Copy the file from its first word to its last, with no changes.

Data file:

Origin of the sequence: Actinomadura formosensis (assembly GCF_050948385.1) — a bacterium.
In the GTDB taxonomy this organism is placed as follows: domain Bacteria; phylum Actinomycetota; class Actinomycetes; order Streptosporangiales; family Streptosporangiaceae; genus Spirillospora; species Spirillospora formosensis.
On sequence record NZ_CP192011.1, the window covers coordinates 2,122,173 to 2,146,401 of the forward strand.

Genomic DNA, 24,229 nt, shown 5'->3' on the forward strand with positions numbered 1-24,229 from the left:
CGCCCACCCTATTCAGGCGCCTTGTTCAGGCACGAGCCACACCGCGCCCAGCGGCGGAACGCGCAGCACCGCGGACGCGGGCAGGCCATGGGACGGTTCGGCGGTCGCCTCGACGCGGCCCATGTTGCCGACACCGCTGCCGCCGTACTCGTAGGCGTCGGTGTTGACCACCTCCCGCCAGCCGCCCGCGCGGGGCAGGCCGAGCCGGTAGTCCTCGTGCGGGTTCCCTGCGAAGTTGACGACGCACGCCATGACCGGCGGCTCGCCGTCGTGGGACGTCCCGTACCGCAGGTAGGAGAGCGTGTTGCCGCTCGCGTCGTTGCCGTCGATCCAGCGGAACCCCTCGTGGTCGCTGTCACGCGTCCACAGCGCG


Origin of the sequence: Actinomadura formosensis (assembly GCF_050948385.1) — a bacterium.
In the GTDB taxonomy this organism is placed as follows: domain Bacteria; phylum Actinomycetota; class Actinomycetes; order Streptosporangiales; family Streptosporangiaceae; genus Spirillospora; species Spirillospora formosensis.
On sequence record NZ_CP192011.1, the window covers coordinates 2,122,173 to 2,146,401 of the forward strand.

Genomic DNA, 24,229 nt, shown 5'->3' on the forward strand with positions numbered 1-24,229 from the left:
CGCCCACCCTATTCAGGCGCCTTGTTCAGGCACGAGCCACACCGCGCCCAGCGGCGGAACGCGCAGCACCGCGGACGCGGGCAGGCCATGGGACGGTTCGGCGGTCGCCTCGACGCGGCCCATGTTGCCGACACCGCTGCCGCCGTACTCGTAGGCGTCGGTGTTGACCACCTCCCGCCAGCCGCCCGCGCGGGGCAGGCCGAGCCGGTAGTCCTCGTGCGGGTTCCCTGCGAAGTTGACGACGCACGCCATGACCGGCGGCTCGCCGTCGTGGGACGTCCCGTACCGCAGGTAGGAGAGCGTGTTGCCGCTCGCGTCGTTGCCGTCGATCCAGCGGAACCCCTCGTGGTCGCTGTCACGCGTCCACAGCGCG